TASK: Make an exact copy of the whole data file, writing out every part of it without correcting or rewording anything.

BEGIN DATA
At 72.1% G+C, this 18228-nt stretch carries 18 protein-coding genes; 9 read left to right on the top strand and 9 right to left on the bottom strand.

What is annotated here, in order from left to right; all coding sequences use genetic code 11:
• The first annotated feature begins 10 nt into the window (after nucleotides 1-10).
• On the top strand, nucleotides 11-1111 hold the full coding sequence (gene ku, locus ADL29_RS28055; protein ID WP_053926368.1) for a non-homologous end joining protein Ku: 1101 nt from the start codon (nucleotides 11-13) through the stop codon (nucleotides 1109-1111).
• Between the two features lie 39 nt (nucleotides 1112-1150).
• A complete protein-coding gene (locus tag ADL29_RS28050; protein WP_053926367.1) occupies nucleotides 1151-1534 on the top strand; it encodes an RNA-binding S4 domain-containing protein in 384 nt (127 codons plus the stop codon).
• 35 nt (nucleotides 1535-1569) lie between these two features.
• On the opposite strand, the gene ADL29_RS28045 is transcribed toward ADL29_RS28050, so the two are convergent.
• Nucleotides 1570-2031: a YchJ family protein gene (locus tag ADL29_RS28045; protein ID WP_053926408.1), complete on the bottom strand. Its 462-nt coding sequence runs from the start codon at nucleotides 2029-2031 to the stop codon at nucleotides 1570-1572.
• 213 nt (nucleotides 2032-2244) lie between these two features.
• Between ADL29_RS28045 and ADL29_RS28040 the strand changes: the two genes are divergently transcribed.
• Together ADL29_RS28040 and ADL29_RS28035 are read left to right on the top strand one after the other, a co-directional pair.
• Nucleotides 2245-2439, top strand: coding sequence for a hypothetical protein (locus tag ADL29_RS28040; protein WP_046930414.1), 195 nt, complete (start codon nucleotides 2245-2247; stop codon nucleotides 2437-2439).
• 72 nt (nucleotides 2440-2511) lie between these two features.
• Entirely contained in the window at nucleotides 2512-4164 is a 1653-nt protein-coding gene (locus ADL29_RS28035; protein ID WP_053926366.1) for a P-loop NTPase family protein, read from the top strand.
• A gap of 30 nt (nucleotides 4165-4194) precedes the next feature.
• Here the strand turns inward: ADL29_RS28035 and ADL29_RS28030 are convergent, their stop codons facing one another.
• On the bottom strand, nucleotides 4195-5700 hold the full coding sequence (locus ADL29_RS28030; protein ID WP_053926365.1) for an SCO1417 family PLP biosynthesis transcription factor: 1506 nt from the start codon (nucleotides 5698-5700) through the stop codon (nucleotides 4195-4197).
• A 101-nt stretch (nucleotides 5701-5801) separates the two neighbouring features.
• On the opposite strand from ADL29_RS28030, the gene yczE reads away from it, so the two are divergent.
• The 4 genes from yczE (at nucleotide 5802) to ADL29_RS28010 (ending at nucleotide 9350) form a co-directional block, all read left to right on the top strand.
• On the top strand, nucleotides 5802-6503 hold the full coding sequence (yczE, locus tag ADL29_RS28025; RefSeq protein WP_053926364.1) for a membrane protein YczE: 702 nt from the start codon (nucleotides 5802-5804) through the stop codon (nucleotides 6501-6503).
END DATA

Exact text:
At 72.1% G+C, this 18228-nt stretch carries 18 protein-coding genes; 9 read left to right on the top strand and 9 right to left on the bottom strand.

What is annotated here, in order from left to right; all coding sequences use genetic code 11:
• The first annotated feature begins 10 nt into the window (after nucleotides 1-10).
• On the top strand, nucleotides 11-1111 hold the full coding sequence (gene ku, locus ADL29_RS28055; protein ID WP_053926368.1) for a non-homologous end joining protein Ku: 1101 nt from the start codon (nucleotides 11-13) through the stop codon (nucleotides 1109-1111).
• Between the two features lie 39 nt (nucleotides 1112-1150).
• A complete protein-coding gene (locus tag ADL29_RS28050; protein WP_053926367.1) occupies nucleotides 1151-1534 on the top strand; it encodes an RNA-binding S4 domain-containing protein in 384 nt (127 codons plus the stop codon).
• 35 nt (nucleotides 1535-1569) lie between these two features.
• On the opposite strand, the gene ADL29_RS28045 is transcribed toward ADL29_RS28050, so the two are convergent.
• Nucleotides 1570-2031: a YchJ family protein gene (locus tag ADL29_RS28045; protein ID WP_053926408.1), complete on the bottom strand. Its 462-nt coding sequence runs from the start codon at nucleotides 2029-2031 to the stop codon at nucleotides 1570-1572.
• 213 nt (nucleotides 2032-2244) lie between these two features.
• Between ADL29_RS28045 and ADL29_RS28040 the strand changes: the two genes are divergently transcribed.
• Together ADL29_RS28040 and ADL29_RS28035 are read left to right on the top strand one after the other, a co-directional pair.
• Nucleotides 2245-2439, top strand: coding sequence for a hypothetical protein (locus tag ADL29_RS28040; protein WP_046930414.1), 195 nt, complete (start codon nucleotides 2245-2247; stop codon nucleotides 2437-2439).
• 72 nt (nucleotides 2440-2511) lie between these two features.
• Entirely contained in the window at nucleotides 2512-4164 is a 1653-nt protein-coding gene (locus ADL29_RS28035; protein ID WP_053926366.1) for a P-loop NTPase family protein, read from the top strand.
• A gap of 30 nt (nucleotides 4165-4194) precedes the next feature.
• Here the strand turns inward: ADL29_RS28035 and ADL29_RS28030 are convergent, their stop codons facing one another.
• On the bottom strand, nucleotides 4195-5700 hold the full coding sequence (locus ADL29_RS28030; protein ID WP_053926365.1) for an SCO1417 family PLP biosynthesis transcription factor: 1506 nt from the start codon (nucleotides 5698-5700) through the stop codon (nucleotides 4195-4197).
• A 101-nt stretch (nucleotides 5701-5801) separates the two neighbouring features.
• On the opposite strand from ADL29_RS28030, the gene yczE reads away from it, so the two are divergent.
• The 4 genes from yczE (at nucleotide 5802) to ADL29_RS28010 (ending at nucleotide 9350) form a co-directional block, all read left to right on the top strand.
• On the top strand, nucleotides 5802-6503 hold the full coding sequence (yczE, locus tag ADL29_RS28025; RefSeq protein WP_053926364.1) for a membrane protein YczE: 702 nt from the start codon (nucleotides 5802-5804) through the stop codon (nucleotides 6501-6503).